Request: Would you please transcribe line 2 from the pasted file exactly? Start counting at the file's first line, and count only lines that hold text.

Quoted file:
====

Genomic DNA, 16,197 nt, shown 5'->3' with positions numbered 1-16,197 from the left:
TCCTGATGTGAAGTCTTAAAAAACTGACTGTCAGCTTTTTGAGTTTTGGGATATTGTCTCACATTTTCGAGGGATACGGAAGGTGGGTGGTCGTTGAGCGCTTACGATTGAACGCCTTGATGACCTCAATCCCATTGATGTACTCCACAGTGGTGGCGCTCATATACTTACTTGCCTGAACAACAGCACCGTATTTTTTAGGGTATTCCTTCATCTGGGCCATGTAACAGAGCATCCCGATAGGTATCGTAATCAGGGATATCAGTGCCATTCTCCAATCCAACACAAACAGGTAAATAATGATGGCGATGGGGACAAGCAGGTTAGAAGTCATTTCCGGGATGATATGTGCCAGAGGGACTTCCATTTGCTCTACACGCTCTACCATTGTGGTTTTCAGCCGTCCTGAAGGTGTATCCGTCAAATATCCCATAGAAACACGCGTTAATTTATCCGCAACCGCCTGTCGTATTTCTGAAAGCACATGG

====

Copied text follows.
TCCTGATGTGAAGTCTTAAAAAACTGACTGTCAGCTTTTTGAGTTTTGGGATATTGTCTCACATTTTCGAGGGATACGGAAGGTGGGTGGTCGTTGAGCGCTTACGATTGAACGCCTTGATGACCTCAATCCCATTGATGTACTCCACAGTGGTGGCGCTCATATACTTACTTGCCTGAACAACAGCACCGTATTTTTTAGGGTATTCCTTCATCTGGGCCATGTAACAGAGCATCCCGATAGGTATCGTAATCAGGGATATCAGTGCCATTCTCCAATCCAACACAAACAGGTAAATAATGATGGCGATGGGGACAAGCAGGTTAGAAGTCATTTCCGGGATGATATGTGCCAGAGGGACTTCCATTTGCTCTACACGCTCTACCATTGTGGTTTTCAGCCGTCCTGAAGGTGTATCCGTCAAATATCCCATAGAAACACGCGTTAATTTATCCGCAACCGCCTGTCGTATTTCTGAAAGCACATGG